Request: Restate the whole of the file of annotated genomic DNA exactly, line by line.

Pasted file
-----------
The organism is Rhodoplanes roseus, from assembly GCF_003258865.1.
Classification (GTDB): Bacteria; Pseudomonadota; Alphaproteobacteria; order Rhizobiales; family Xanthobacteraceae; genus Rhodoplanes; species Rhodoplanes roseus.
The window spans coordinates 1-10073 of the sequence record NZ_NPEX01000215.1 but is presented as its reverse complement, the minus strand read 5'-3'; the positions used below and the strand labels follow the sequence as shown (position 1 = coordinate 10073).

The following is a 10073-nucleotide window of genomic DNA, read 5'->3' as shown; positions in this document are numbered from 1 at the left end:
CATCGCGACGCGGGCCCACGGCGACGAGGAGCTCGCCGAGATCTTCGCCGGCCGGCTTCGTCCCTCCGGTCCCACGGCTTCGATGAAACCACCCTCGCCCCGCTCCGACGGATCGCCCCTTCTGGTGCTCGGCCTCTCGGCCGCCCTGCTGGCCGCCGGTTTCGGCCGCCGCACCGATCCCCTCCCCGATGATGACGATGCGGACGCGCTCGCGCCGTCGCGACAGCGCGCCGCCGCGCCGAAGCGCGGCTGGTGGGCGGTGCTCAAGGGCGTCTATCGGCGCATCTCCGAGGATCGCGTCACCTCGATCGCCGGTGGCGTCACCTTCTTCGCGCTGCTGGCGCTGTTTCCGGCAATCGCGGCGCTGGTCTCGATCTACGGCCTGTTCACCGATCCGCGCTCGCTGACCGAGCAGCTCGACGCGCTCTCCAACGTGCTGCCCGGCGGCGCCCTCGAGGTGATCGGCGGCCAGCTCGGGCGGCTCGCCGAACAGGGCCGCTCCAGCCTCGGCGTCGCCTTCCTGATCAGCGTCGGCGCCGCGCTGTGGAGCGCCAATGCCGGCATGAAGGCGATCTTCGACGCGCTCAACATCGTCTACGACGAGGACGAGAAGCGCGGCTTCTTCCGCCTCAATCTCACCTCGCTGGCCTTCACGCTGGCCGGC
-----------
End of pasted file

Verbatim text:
The organism is Rhodoplanes roseus, from assembly GCF_003258865.1.
Classification (GTDB): Bacteria; Pseudomonadota; Alphaproteobacteria; order Rhizobiales; family Xanthobacteraceae; genus Rhodoplanes; species Rhodoplanes roseus.
The window spans coordinates 1-10073 of the sequence record NZ_NPEX01000215.1 but is presented as its reverse complement, the minus strand read 5'-3'; the positions used below and the strand labels follow the sequence as shown (position 1 = coordinate 10073).

The following is a 10073-nucleotide window of genomic DNA, read 5'->3' as shown; positions in this document are numbered from 1 at the left end:
CATCGCGACGCGGGCCCACGGCGACGAGGAGCTCGCCGAGATCTTCGCCGGCCGGCTTCGTCCCTCCGGTCCCACGGCTTCGATGAAACCACCCTCGCCCCGCTCCGACGGATCGCCCCTTCTGGTGCTCGGCCTCTCGGCCGCCCTGCTGGCCGCCGGTTTCGGCCGCCGCACCGATCCCCTCCCCGATGATGACGATGCGGACGCGCTCGCGCCGTCGCGACAGCGCGCCGCCGCGCCGAAGCGCGGCTGGTGGGCGGTGCTCAAGGGCGTCTATCGGCGCATCTCCGAGGATCGCGTCACCTCGATCGCCGGTGGCGTCACCTTCTTCGCGCTGCTGGCGCTGTTTCCGGCAATCGCGGCGCTGGTCTCGATCTACGGCCTGTTCACCGATCCGCGCTCGCTGACCGAGCAGCTCGACGCGCTCTCCAACGTGCTGCCCGGCGGCGCCCTCGAGGTGATCGGCGGCCAGCTCGGGCGGCTCGCCGAACAGGGCCGCTCCAGCCTCGGCGTCGCCTTCCTGATCAGCGTCGGCGCCGCGCTGTGGAGCGCCAATGCCGGCATGAAGGCGATCTTCGACGCGCTCAACATCGTCTACGACGAGGACGAGAAGCGCGGCTTCTTCCGCCTCAATCTCACCTCGCTGGCCTTCACGCTGGCCGGC